How common is malignant hyperthermia? Miller’s Anesthesia (2010, p 1181) quotes an incidence of 1:62,000 anesthetics. It is important that we are knowledgeable about the disease, and how to recognize and treat it, but it is the ultimate “low frequency, high impact” disease for an anesthesiologist. Patients can die if dantrolene and the other MH protocol therapies are not utilized when MH is diagnosed. According to Miller, even treated MH has a mortality which approaches five percent.
On the other hand, passive hyperthermia is more common, and does occur in circumstances such as those described in our patient above (Miller’s Anesthesia, 2010, p 1548). There is very little published about the incidence of passive hyperthermia, but be aware that it exists. Make the right diagnosis, and don’t feed dantrolene or other zebra food to hyperthermic horses.
Published in September 2017: The second edition of THE DOCTOR AND MR. DYLAN, Dr. Novak’s debut novel, a medical-legal mystery which blends the science and practice of anesthesiology with unforgettable characters, a page-turning plot, and the legacy of Nobel Prize winner Bob Dylan.
In this debut thriller, tragedies strike an anesthesiologist as he tries to start a new life with his son.
Dr. Nico Antone, an anesthesiologist at Stanford University, is married to Alexandra, a high-powered real estate agent obsessed with money. Their son, Johnny, an 11th-grader with immense potential, struggles to get the grades he’ll need to attend an Ivy League college. After a screaming match with Alexandra, Nico moves himself and Johnny from Palo Alto, California, to his frozen childhood home of Hibbing, Minnesota. The move should help Johnny improve his grades and thus seem more attractive to universities, but Nico loves the freedom from his wife, too. Hibbing also happens to be the hometown of music icon Bob Dylan. Joining the hospital staff, Nico runs afoul of a grouchy nurse anesthetist calling himself Bobby Dylan, who plays Dylan songs twice a week in a bar called Heaven’s Door. As Nico and Johnny settle in, their lives turn around; they even start dating the gorgeous mother/daughter pair of Lena and Echo Johnson. However, when Johnny accidentally impregnates Echo, the lives of the Hibbing transplants start to implode. In true page-turner fashion, first-time novelist Novak gets started by killing soulless Alexandra, which accelerates the downfall of his underdog protagonist now accused of murder. Dialogue is pitch-perfect, and the insults hurled between Nico and his wife are as hilarious as they are hurtful: “Are you my husband, Nico? Or my dependent?” The author’s medical expertise proves central to the plot, and there are a few grisly moments, as when “dark blood percolated” from a patient’s nostrils “like coffee grounds.” Bob Dylan details add quirkiness to what might otherwise be a chilly revenge tale; we’re told, for instance, that Dylan taught “every singer with a less-than-perfect voice…how to sneer and twist off syllables.” Courtroom scenes toward the end crackle with energy, though one scene involving a snowmobile ties up a certain plot thread too neatly. By the end, Nico has rolled with a great many punches.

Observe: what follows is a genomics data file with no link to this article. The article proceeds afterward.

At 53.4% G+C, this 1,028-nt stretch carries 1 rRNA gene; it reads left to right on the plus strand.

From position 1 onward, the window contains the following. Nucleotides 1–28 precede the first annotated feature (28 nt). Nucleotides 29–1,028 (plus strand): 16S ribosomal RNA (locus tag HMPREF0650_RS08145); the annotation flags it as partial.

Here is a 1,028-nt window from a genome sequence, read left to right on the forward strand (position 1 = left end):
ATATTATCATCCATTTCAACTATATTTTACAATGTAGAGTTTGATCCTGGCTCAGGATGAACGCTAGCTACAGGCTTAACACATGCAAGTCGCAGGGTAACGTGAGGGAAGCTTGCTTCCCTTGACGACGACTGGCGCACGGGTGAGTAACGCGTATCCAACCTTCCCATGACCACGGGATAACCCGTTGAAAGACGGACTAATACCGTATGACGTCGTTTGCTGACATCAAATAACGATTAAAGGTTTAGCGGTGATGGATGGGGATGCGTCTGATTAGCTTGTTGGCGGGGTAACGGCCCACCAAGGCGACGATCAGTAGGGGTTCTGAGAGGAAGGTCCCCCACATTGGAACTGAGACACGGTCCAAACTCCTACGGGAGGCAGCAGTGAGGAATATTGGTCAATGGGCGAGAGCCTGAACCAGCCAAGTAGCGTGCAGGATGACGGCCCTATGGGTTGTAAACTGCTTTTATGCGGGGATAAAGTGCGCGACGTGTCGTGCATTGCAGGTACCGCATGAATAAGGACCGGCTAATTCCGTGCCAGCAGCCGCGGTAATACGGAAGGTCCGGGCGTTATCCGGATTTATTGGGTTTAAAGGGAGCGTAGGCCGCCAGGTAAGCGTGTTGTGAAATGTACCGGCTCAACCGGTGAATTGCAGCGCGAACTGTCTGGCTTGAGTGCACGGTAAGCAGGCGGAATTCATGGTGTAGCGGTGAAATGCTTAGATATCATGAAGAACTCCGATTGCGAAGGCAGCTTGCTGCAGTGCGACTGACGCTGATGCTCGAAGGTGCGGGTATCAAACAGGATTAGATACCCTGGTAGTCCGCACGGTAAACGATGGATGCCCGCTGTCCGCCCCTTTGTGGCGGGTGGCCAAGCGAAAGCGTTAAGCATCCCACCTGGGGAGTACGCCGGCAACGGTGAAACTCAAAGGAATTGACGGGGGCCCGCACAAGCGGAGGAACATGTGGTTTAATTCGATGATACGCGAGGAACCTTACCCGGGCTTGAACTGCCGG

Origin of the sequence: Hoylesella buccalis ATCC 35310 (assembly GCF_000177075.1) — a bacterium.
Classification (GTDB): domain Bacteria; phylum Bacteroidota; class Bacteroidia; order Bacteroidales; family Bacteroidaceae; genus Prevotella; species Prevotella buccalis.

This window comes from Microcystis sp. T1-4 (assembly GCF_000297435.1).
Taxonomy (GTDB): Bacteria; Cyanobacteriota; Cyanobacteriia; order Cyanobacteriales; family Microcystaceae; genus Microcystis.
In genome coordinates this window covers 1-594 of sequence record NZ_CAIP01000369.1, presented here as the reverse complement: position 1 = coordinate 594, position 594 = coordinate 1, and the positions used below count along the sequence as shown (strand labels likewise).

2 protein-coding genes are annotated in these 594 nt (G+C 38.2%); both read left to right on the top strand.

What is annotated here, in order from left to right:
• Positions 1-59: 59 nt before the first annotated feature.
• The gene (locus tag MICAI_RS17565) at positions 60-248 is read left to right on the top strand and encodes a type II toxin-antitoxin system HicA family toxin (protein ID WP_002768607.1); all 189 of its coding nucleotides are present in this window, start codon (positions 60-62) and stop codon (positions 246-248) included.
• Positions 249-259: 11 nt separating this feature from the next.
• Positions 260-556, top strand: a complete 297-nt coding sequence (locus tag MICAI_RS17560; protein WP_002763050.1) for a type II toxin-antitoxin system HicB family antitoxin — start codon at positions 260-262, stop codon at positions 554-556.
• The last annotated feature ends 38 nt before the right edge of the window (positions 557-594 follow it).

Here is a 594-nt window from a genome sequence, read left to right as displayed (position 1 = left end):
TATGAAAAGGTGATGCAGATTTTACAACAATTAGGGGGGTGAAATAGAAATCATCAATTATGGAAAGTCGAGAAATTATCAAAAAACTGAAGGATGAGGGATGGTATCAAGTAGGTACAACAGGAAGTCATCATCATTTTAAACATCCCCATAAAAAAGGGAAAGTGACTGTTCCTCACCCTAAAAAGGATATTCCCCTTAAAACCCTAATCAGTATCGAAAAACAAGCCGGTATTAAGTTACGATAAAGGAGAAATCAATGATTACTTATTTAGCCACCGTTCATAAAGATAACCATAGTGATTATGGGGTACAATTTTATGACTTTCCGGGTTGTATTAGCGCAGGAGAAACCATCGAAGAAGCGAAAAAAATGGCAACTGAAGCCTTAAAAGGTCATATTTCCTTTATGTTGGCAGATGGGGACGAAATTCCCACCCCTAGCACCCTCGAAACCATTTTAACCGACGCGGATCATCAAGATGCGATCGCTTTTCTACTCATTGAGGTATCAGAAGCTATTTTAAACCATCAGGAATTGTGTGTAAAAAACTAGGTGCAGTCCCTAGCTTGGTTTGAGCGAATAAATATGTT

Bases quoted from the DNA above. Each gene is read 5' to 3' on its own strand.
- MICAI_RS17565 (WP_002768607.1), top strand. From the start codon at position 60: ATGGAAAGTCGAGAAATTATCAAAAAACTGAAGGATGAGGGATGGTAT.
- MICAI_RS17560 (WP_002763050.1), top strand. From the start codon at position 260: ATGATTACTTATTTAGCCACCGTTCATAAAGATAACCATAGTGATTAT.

Nuanced characterization and crafty details help this debut soar.
Click on the image below to reach the Amazon link to The Doctor and Mr. Dylan:
Learn more about Rick Novak’s fiction writing at ricknovak.com by clicking on the picture below: